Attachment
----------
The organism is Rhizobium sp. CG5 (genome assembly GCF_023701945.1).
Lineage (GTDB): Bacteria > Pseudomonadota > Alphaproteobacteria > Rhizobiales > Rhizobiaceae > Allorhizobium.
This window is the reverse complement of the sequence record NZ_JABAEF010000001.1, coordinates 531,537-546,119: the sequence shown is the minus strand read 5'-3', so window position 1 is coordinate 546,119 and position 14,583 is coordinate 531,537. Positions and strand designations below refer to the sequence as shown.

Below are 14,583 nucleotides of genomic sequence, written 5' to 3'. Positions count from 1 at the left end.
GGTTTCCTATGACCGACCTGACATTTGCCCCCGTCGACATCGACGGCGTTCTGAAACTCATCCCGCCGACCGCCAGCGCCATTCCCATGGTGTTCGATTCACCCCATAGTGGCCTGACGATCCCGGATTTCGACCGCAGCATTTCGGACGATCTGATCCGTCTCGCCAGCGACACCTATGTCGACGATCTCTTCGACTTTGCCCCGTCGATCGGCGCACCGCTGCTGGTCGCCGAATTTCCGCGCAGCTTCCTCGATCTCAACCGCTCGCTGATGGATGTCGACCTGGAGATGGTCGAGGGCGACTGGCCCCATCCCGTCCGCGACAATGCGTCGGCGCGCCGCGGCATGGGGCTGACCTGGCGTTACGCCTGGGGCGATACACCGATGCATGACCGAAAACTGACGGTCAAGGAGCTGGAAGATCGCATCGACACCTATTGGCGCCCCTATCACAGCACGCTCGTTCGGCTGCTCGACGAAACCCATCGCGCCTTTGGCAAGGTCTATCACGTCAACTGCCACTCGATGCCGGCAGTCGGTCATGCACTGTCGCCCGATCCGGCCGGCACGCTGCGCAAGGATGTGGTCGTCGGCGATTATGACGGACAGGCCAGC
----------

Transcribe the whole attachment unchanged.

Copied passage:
The organism is Rhizobium sp. CG5 (genome assembly GCF_023701945.1).
Lineage (GTDB): Bacteria > Pseudomonadota > Alphaproteobacteria > Rhizobiales > Rhizobiaceae > Allorhizobium.
This window is the reverse complement of the sequence record NZ_JABAEF010000001.1, coordinates 531,537-546,119: the sequence shown is the minus strand read 5'-3', so window position 1 is coordinate 546,119 and position 14,583 is coordinate 531,537. Positions and strand designations below refer to the sequence as shown.

Below are 14,583 nucleotides of genomic sequence, written 5' to 3'. Positions count from 1 at the left end.
GGTTTCCTATGACCGACCTGACATTTGCCCCCGTCGACATCGACGGCGTTCTGAAACTCATCCCGCCGACCGCCAGCGCCATTCCCATGGTGTTCGATTCACCCCATAGTGGCCTGACGATCCCGGATTTCGACCGCAGCATTTCGGACGATCTGATCCGTCTCGCCAGCGACACCTATGTCGACGATCTCTTCGACTTTGCCCCGTCGATCGGCGCACCGCTGCTGGTCGCCGAATTTCCGCGCAGCTTCCTCGATCTCAACCGCTCGCTGATGGATGTCGACCTGGAGATGGTCGAGGGCGACTGGCCCCATCCCGTCCGCGACAATGCGTCGGCGCGCCGCGGCATGGGGCTGACCTGGCGTTACGCCTGGGGCGATACACCGATGCATGACCGAAAACTGACGGTCAAGGAGCTGGAAGATCGCATCGACACCTATTGGCGCCCCTATCACAGCACGCTCGTTCGGCTGCTCGACGAAACCCATCGCGCCTTTGGCAAGGTCTATCACGTCAACTGCCACTCGATGCCGGCAGTCGGTCATGCACTGTCGCCCGATCCGGCCGGCACGCTGCGCAAGGATGTGGTCGTCGGCGATTATGACGGACAGGCCAGC